When Sifiso Ntshiza’s (28) parents enrolled him at Zakhe Agricultural School for Grades eight to twelve he had no idea that the move would lead him to a career in the agricultural sector.
Ntshiza is the youngest dairy farm manager in KwaZulu-Natal and has big dreams to have his own dairy farm one day.
As a dairy farm manager at Mackenzie Farm in Ixopo Ntshiza manages a large dairy farm with three dairy sites. The dairy has more than 2 500 cows that produce 60 000 litres of milk a day.
Ntshiza told Vuk’uzenzele that he would not be where he is today if he had not met Judy Steward, the founder of Future Farmers Association.
Future Farmers Association gives young people in South Africa an opportunity to become commercial farm managers or farmers.
During Grade 11 Ntshiza and a friend used to train cows for animal shows.
“One day we were at the animal show in Pietermaritzburg Royal Showgrounds and we met Judy Steward the founder of Future Farmers Association. She showed interest in us and encouraged us to continue doing farming. After matric she called me to find out how I did at school and my plans going forward. I told her that my plan is to do farming. To my surprise she called a few days later to tell me that she had organised a scholarship for me to go and live, work and train on a farm overseas. In April 2006 I was at Schleswig Holstein College in Germany doing my studies,” he said.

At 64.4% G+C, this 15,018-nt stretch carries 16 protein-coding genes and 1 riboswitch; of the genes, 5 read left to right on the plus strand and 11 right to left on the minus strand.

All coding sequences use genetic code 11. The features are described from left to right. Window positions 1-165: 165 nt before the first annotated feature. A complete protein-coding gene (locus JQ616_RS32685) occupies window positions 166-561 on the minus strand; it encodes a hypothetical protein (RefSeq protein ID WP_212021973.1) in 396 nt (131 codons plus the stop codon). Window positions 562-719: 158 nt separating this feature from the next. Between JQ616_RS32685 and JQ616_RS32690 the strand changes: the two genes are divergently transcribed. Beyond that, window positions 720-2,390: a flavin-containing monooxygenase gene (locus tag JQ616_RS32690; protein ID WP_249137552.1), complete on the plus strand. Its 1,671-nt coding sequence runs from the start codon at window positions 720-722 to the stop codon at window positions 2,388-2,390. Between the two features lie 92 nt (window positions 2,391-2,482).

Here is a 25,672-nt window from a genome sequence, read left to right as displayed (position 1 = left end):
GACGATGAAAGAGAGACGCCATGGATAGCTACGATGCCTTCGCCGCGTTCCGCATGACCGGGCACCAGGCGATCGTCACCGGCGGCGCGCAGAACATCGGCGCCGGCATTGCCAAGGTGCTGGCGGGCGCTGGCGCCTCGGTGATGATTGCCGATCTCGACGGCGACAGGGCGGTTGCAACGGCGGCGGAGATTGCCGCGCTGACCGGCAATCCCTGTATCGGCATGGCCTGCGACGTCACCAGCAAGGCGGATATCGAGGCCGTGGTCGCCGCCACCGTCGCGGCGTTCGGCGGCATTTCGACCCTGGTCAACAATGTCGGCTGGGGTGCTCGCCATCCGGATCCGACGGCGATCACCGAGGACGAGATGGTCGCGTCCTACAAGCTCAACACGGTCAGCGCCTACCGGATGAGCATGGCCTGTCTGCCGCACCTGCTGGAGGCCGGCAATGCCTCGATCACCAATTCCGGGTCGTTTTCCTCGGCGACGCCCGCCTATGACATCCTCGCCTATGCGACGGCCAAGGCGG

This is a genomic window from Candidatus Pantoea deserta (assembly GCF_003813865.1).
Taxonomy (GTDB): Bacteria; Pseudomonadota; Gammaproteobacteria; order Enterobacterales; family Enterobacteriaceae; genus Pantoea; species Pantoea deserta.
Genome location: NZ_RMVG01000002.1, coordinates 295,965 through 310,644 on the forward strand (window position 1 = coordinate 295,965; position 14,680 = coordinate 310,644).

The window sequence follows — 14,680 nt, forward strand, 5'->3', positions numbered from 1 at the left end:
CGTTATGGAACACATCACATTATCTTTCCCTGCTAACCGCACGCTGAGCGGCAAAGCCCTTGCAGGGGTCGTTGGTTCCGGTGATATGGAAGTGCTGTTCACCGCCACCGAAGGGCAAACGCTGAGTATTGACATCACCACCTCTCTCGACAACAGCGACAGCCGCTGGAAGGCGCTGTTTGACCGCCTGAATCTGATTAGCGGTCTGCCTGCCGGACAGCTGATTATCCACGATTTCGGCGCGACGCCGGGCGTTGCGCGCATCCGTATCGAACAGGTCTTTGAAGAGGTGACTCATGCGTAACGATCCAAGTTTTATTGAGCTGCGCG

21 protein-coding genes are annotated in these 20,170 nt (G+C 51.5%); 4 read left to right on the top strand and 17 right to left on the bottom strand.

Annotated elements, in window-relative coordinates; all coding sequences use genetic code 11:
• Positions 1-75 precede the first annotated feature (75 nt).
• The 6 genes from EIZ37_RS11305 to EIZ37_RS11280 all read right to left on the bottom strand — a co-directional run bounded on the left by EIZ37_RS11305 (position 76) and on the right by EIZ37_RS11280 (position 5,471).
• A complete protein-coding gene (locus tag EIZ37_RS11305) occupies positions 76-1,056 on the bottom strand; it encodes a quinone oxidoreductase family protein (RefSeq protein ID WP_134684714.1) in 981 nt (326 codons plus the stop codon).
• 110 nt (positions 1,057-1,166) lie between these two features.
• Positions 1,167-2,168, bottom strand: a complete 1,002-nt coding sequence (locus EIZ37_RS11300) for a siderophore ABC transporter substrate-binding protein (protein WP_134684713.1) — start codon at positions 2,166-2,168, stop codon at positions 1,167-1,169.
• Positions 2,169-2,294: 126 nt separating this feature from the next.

When Ntshiza came back in 2007 he worked at Blue Mendel Farm in Mooi River as a dairy manager. In 2010 he joined Mackenzie Farm where he still works as a manager.
Ntshiza said when he joined Mackenzie Farm he faced challenges.
“Working in the farm is like any other job; there are challenges. The hardest challenge I had to overcome was the attitudes of workers especially older men. Older men in farms find it very difficult to take instructions from a young black manager. But I was able to win them over by staying calm, treating everyone with respect,” he said.
Ntshiza encourages young people to study agriculture because there are many opportunities in the sector.
“There is a misconception that farming is only for an uneducated person … which is not true. I have the qualification for my job. The truth is that farming is a highly specialised field anyone can go to,” he said.
Ntshiza said his goal now is to own his dairy farm. KwaZulu-Natal Agriculture and Rural Development MEC Cyril Xaba said at the recent Department of Agriculture Summit that there was no reason why Ntshiza would struggle to get funding to realise his dream.
“Ntshiza runs a high-tech milking operation. He was studying Business Management through Unisa to be able to successfully run a commercial operation. I’ve since learnt that he has completed his studies. People like Ntshiza should be priorities for funding,” said MEC Xaba.